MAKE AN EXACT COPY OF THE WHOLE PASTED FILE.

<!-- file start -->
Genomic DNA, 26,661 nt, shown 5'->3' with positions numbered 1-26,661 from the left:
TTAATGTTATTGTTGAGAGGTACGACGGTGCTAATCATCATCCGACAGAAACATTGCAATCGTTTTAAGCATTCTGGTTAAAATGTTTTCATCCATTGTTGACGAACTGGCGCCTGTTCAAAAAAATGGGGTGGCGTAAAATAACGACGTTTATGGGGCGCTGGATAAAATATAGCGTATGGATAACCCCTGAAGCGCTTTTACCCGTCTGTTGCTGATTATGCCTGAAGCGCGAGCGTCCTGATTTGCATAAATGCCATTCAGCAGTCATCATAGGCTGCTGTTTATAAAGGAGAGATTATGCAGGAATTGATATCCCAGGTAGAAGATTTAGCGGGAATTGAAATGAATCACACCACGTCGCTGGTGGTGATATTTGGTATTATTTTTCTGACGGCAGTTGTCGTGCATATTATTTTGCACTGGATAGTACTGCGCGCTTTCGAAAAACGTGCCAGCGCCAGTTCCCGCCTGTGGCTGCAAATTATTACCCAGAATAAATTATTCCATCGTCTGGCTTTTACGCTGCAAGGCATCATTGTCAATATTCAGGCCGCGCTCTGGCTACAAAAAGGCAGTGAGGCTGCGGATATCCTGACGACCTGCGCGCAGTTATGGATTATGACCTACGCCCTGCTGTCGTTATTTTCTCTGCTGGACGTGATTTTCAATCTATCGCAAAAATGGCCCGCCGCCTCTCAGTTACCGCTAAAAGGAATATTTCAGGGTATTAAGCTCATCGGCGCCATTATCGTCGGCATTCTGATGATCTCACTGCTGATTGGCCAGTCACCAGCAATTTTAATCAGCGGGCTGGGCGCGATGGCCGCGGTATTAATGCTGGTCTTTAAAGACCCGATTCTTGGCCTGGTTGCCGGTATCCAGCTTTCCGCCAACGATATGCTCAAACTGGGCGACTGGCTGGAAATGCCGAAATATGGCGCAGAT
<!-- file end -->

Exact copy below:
Genomic DNA, 26,661 nt, shown 5'->3' with positions numbered 1-26,661 from the left:
TTAATGTTATTGTTGAGAGGTACGACGGTGCTAATCATCATCCGACAGAAACATTGCAATCGTTTTAAGCATTCTGGTTAAAATGTTTTCATCCATTGTTGACGAACTGGCGCCTGTTCAAAAAAATGGGGTGGCGTAAAATAACGACGTTTATGGGGCGCTGGATAAAATATAGCGTATGGATAACCCCTGAAGCGCTTTTACCCGTCTGTTGCTGATTATGCCTGAAGCGCGAGCGTCCTGATTTGCATAAATGCCATTCAGCAGTCATCATAGGCTGCTGTTTATAAAGGAGAGATTATGCAGGAATTGATATCCCAGGTAGAAGATTTAGCGGGAATTGAAATGAATCACACCACGTCGCTGGTGGTGATATTTGGTATTATTTTTCTGACGGCAGTTGTCGTGCATATTATTTTGCACTGGATAGTACTGCGCGCTTTCGAAAAACGTGCCAGCGCCAGTTCCCGCCTGTGGCTGCAAATTATTACCCAGAATAAATTATTCCATCGTCTGGCTTTTACGCTGCAAGGCATCATTGTCAATATTCAGGCCGCGCTCTGGCTACAAAAAGGCAGTGAGGCTGCGGATATCCTGACGACCTGCGCGCAGTTATGGATTATGACCTACGCCCTGCTGTCGTTATTTTCTCTGCTGGACGTGATTTTCAATCTATCGCAAAAATGGCCCGCCGCCTCTCAGTTACCGCTAAAAGGAATATTTCAGGGTATTAAGCTCATCGGCGCCATTATCGTCGGCATTCTGATGATCTCACTGCTGATTGGCCAGTCACCAGCAATTTTAATCAGCGGGCTGGGCGCGATGGCCGCGGTATTAATGCTGGTCTTTAAAGACCCGATTCTTGGCCTGGTTGCCGGTATCCAGCTTTCCGCCAACGATATGCTCAAACTGGGCGACTGGCTGGAAATGCCGAAATATGGCGCAGAT